So, to confirm that our initial analysis here diverges, around how much are you currently shifting based on the test results for the knife and for the bra clasp? For you, did either one shift P(guilt) by a factor of 100? 10? Not at all? It's a difficult question to answer in a calibrated way, so if you want to skip that one I'll understand.

You can guess my hypothesis for why the DNA tests came out the way they did. Do you have a specific alternative hypothesis or hypotheses you want me to consider? Is your main claim here that you believe the knife was accidentally contaminated in the laboratory, and the bra strap was accidentally contaminated in Kercher's room? Or is there a different alternative hypothesis I should consider first?

I assume we're not going to quash any evidence, since we're a court of Bayes and not a court of law? That is, I'm proposing that whenever we want to exclude or diminish evidence, we should have a Bayesian reason for why the evidence doesn't really alter P(guilt). The proposal is partly because it's the correct Bayesian thing to do, and partly because trying to divine and mimic Italian criminal procedure and admissability rules would add (IMHO unnecessary) additional complexity.

comment by komponisto · 2011-07-08T08:26:25.896Z · score: 0 (0 votes) · LW(p) · GW(p)

New thread here; reply to this comment here.

comment by komponisto · 2011-07-04T20:02:59.705Z · score: 0 (0 votes) · LW(p) · GW(p)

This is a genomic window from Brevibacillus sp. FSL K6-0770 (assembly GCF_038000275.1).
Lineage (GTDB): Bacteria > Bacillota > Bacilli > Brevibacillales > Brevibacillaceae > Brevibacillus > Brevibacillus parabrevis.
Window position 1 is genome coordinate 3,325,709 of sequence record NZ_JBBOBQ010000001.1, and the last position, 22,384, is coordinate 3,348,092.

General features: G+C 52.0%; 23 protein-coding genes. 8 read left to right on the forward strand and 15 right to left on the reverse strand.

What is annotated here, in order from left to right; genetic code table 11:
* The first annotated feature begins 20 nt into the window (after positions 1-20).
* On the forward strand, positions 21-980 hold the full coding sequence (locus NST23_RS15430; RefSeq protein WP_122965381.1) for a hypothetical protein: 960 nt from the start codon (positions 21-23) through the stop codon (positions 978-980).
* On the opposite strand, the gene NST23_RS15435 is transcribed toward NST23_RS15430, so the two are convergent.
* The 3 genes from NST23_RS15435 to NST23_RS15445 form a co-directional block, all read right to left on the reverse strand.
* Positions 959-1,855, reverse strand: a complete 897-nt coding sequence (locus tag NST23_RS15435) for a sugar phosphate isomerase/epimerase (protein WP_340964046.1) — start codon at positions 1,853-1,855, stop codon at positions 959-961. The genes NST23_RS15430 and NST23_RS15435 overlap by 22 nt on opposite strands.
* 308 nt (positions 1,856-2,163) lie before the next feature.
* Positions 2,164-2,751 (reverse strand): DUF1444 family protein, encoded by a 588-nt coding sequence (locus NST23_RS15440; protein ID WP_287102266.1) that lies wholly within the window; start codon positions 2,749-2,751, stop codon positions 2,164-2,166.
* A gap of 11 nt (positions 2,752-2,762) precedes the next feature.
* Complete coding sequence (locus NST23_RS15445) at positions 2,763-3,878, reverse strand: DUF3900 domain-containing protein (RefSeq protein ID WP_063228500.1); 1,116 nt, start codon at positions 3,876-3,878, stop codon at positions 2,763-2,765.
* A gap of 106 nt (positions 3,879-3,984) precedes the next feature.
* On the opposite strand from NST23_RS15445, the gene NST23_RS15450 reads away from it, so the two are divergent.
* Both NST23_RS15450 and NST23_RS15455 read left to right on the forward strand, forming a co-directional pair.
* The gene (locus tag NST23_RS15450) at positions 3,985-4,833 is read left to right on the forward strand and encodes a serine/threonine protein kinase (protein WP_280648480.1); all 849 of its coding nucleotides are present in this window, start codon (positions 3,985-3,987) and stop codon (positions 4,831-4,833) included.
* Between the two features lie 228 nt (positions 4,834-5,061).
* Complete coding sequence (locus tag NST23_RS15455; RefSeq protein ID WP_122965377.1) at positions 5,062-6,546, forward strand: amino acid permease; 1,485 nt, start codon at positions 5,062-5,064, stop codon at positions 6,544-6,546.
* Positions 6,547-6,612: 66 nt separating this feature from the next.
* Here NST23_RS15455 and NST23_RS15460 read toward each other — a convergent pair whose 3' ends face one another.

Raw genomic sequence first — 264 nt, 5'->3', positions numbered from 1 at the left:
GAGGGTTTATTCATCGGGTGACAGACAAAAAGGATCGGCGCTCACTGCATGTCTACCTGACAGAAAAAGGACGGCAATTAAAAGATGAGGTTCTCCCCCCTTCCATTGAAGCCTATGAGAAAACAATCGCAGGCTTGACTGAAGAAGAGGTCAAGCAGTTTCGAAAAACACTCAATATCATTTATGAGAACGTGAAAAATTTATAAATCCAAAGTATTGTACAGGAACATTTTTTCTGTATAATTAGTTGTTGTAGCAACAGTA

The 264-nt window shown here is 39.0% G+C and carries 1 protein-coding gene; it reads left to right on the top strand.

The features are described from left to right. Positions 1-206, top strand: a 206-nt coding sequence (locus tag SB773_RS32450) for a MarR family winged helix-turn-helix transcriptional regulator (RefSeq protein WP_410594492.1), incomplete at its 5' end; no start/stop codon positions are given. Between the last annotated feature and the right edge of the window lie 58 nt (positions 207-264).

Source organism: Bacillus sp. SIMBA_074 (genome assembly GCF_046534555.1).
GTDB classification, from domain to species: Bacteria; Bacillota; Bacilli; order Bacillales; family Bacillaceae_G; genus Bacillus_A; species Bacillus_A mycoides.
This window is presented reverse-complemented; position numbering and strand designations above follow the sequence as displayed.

For any interested: I've begun a translation of the DNA report.

comment by rolf_nelson · 2011-07-01T22:34:25.558Z · score: 0 (0 votes) · LW(p) · GW(p)

Hey Kevin, thanks for pinging me, sounds exciting. I'd bet Knox's odds are only somewhat better than the average guilty defendant of release on appeal, that "somewhat better" based on her having a more expensive legal and PR team than the average defendant. Can't find such info easily though, I'll google around tonight. Wikipedia says we're still on the first of the two mandatory appeals, do you mean released on the first appeal or on any appeal? What if it's remanded back to the lower court? Also, I assume you mean 'released on the murder charge', not on libel (although that might be "time served" anyway by that time.)

For tax purposes, wagering a charity donation would probably be better, but cash might be doable, I'll need to think about it. Let me anyway research tonight how favorable p(successful appeal | guilt) looks to me.

That said, from a "getting to the truth" perspective, I still think a 1-on-1 debate is a better way of getting to the truth in the Kercher case than this wager, given the additional uncertainty of p(successful appeal | guilt).

comment by Clippy · 2011-06-30T15:15:22.239Z · score: 0 (0 votes) · LW(p) · GW(p)

How about bets denominated in bitcoins, since a lot of Website:Lesswrong.com readers don't have easy access to the regular financial system or long-distance travel capability?

comment by Kevin · 2011-06-30T22:37:47.691Z · score: 0 (2 votes) · LW(p) · GW(p)

Right now Bitcoin isn't a regular enough currency for the denomination of goods. It's more of a store of value.

comment by Clippy · 2011-07-01T15:01:29.728Z · score: 1 (1 votes) · LW(p) · GW(p)

When do you anticipate it being economical not to discriminate against non-human intelligences?

comment by Kevin · 2011-07-01T23:29:51.475Z · score: 0 (0 votes) · LW(p) · GW(p)

10 years? Maybe 5.